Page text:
It’s now seven months since I left Rwanda, and I have just returned from a three week ‘holiday’ back to see how things have moved on since my time there, and of course, to see all the people I have learned to love in the last two years.
February seemed a good time to go – still grey, cold and wet in England, and the start of the new academic year in sunny Rwanda. I arrived courtesy of Turkish Airline, which was great by the way, at 1am, and took a taxi to my old house in Kigali where I was warmly welcomed by Emmanuel, the night guard. Sleep followed in my friend Yvonne’s old room. The next morning, I woke to the sound of bird song and I remembered one of the reasons why I loved Rwanda so much, but I also remembered one of the reasons why living here was difficult, as there was no water in the taps!!
Dominique had been in Kigali for a meeting so stayed to drive me to Umutara and Louis made the journey from Musanze to Kigali just to welcome me back. I was very touched. We had a fanta together and chatted for an hour or so, then Dominique and I headed for Umutara.
I kept wondering about my feelings, how did I feel about being back, travelling the roads that I had driven down so often in my little car? In many ways, it felt as though I had never been away. The beauty of the countryside filled me with warmth; the welcome of the children, even ones I didn’t know, made my heart leap with emotion; the joy of sharing in other people’s lives is such a privilege. On some days though, I remembered how hard it was being here, the loneliness, the dust, the discomfort, the poor internet connection that meant you couldn’t contact people at home, or send an email. I knew that I had made the right decision for myself in coming back last July.
My three weeks ‘holiday’, which was the original plan, had somehow turned into more of a continuation of the work that I had left! I found that the first three days were spent in helping Dominique re write a report for VSO, and one whole day was spent trying to attach pictures to the report and send it to Kigali! Oh, for faster internet!!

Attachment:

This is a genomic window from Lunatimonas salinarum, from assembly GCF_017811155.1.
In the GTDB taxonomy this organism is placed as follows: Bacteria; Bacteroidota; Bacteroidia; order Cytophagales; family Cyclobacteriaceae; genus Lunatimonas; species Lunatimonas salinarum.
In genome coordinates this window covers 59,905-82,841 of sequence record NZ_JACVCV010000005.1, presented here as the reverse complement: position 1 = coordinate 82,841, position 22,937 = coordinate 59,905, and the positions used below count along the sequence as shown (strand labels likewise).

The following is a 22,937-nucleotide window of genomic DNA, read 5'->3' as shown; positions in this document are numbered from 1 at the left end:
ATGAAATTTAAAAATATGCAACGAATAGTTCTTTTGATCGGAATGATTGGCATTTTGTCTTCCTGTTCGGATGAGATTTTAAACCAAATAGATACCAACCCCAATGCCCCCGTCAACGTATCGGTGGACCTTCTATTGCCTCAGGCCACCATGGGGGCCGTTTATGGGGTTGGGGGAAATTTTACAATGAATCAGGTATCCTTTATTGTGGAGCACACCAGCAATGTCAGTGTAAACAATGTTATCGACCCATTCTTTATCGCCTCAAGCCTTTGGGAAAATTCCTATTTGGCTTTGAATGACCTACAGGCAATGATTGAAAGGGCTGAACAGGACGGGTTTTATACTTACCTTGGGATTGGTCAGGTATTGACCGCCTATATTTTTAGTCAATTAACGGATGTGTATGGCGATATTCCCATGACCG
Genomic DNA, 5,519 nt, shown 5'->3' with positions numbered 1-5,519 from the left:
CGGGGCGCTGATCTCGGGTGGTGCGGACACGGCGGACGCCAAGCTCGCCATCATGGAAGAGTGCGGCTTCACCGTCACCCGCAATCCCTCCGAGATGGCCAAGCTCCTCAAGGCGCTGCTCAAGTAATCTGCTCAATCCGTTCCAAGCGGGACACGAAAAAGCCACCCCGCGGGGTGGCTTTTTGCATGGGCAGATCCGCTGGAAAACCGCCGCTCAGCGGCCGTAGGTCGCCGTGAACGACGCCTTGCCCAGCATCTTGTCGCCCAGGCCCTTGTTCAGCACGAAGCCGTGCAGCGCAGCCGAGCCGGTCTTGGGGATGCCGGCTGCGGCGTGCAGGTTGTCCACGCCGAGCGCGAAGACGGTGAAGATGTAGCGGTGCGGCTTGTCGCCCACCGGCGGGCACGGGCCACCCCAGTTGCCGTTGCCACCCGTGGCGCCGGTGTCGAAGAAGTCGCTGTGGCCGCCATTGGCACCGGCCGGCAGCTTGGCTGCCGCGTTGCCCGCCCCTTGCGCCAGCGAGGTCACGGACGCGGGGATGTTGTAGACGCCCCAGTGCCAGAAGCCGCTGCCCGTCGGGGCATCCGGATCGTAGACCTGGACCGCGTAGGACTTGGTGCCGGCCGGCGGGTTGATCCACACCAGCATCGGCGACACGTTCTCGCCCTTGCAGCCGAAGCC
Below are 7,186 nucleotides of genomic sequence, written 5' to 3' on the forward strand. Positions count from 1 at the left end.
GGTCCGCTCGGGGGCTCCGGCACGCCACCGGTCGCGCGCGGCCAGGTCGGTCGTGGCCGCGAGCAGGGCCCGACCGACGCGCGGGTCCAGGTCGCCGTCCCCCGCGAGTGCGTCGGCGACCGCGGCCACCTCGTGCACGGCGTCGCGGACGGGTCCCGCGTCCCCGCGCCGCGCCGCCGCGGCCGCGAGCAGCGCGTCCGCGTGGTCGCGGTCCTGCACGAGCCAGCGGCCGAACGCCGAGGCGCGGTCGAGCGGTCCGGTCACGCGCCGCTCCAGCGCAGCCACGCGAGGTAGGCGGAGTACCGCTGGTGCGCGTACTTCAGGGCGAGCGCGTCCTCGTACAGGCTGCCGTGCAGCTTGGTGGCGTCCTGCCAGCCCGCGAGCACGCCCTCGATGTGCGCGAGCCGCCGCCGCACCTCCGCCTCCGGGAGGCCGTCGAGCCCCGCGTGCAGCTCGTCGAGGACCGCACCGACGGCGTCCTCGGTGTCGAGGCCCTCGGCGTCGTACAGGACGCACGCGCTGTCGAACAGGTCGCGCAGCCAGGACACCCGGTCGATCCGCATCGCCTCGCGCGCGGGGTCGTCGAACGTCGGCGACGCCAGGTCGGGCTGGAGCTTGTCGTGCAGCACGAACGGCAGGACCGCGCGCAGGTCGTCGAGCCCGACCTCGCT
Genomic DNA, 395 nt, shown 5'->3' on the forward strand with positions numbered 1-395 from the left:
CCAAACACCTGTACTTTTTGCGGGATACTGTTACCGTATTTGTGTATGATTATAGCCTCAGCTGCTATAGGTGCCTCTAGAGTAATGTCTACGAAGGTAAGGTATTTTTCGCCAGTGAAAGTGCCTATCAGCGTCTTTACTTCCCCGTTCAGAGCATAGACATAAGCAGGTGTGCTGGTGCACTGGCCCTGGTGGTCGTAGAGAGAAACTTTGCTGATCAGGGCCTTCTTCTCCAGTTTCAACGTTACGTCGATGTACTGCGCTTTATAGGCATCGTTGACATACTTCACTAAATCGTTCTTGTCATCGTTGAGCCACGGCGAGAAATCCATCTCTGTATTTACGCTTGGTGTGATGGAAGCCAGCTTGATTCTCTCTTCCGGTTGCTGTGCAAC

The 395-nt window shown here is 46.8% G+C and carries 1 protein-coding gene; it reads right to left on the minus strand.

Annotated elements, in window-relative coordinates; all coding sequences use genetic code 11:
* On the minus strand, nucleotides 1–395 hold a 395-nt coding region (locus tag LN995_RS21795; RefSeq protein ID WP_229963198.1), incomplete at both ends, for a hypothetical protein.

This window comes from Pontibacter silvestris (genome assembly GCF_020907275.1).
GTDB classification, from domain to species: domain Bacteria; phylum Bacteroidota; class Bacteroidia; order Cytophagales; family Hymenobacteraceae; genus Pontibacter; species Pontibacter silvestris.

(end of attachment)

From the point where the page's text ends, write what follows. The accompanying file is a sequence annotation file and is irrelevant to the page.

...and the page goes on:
The new Vocational Centre, funded by ‘A Better World’. Not quite finished, – you can see the woodwork construction area on the right, where the room is not yet on. This building will house a shop, hairdressers, sewing room, and computer suite. (Computers provided by friends from the UK) This building is by a major ‘road’ to the local Council offices, so seen by a lot of local people.
Bottom bunk catch up! Children who haven’t seen each other for three months enjoying some time together in the girls dorm.
And there were changes everywhere; better road surfaces, new buildings, more traffic in Kigali. Rwanda had not stood still in the 6 months I had been away. And at Umutara, there were new buildings too. A Better World, a Canadian charity, www.abwcanada.ca have funded the building of a vocational centre, which is under construction at the moment. It will house a shop, a furniture workshop, a sewing room, a computer room (with the laptop computers I have brought out all donated from people in England) and a hairdressing ‘salon’. You have to admire Dominique, – he has vision and doesn’t stand still. His main problem though is still finding funds for the running costs of the school:- teachers’ salaries and covering food costs being to two highest costs. This term there are 85 children, 8 new P1 pupils. Seven are deaf, and there is one little girl, Sonia, who isn’t deaf, but has Downs Syndrome and doesn’t talk. Maybe sign language can help her.
I spent a few hours with Constance, the P1 teacher and her class. I was so thrilled to see her using the play materials brought out by my friends over a year ago, to help the children develop their pre-school skills and settle into a school routine. These children are aged between 5 and 12, and have never been to school. They all come from very poor backgrounds and the families cannot contribute to their fees. Constance has written their names on the desks, and we spent some time teaching them their sign names. Can you imagine being 12 and not knowing your name or have any sign that differentiates you from someone else?
The teacher helping Rebecca to get her fingers into the ‘R’ shape, so that she can learn her new sign name.
Cracked it! She knows her sign name.
Day two. Learning to sign ‘Good Morning’.
It was lovely to spend time with Dominique and his family. His youngest child is now 18 months old and walking. She screamed at me every time I got near – well, I do look VERY white! It was lovely to see her signing! She is hearing, but living in a school for the Deaf, she has picked it up – Oh to be able to run a pre-school group for Deaf children here! Another of Dominique’s dreams.